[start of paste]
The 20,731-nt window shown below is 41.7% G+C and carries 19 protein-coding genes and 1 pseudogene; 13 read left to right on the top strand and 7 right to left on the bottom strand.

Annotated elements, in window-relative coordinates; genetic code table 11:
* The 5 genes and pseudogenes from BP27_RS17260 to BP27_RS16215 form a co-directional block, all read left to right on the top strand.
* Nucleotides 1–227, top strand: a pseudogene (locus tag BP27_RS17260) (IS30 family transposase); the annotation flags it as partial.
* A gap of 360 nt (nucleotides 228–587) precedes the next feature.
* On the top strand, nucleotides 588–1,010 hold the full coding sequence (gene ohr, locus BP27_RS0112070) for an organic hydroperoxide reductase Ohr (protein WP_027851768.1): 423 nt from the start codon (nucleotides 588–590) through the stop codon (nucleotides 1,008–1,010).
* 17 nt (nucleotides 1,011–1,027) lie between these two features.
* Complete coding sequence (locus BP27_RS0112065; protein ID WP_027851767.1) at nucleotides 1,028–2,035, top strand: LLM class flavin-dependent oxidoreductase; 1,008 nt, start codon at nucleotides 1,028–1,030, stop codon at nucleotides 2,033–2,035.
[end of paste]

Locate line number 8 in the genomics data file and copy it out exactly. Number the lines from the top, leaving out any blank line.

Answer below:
* Complete coding sequence (locus BP27_RS0112065; protein ID WP_027851767.1) at nucleotides 1,028–2,035, top strand: LLM class flavin-dependent oxidoreductase; 1,008 nt, start codon at nucleotides 1,028–1,030, stop codon at nucleotides 2,033–2,035.